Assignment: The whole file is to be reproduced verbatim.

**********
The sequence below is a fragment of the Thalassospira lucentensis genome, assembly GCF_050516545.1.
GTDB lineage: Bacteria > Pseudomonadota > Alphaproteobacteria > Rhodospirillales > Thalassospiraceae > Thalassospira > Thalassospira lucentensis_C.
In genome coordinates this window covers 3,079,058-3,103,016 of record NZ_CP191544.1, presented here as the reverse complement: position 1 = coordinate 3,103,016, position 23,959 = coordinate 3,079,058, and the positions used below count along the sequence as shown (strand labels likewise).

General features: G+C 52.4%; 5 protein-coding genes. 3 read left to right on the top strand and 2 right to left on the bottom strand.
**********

The sequence below is a fragment of the Thalassospira lucentensis genome, assembly GCF_050516545.1.
GTDB lineage: Bacteria > Pseudomonadota > Alphaproteobacteria > Rhodospirillales > Thalassospiraceae > Thalassospira > Thalassospira lucentensis_C.
In genome coordinates this window covers 3,079,058-3,103,016 of record NZ_CP191544.1, presented here as the reverse complement: position 1 = coordinate 3,103,016, position 23,959 = coordinate 3,079,058, and the positions used below count along the sequence as shown (strand labels likewise).

General features: G+C 52.4%; 5 protein-coding genes. 3 read left to right on the top strand and 2 right to left on the bottom strand.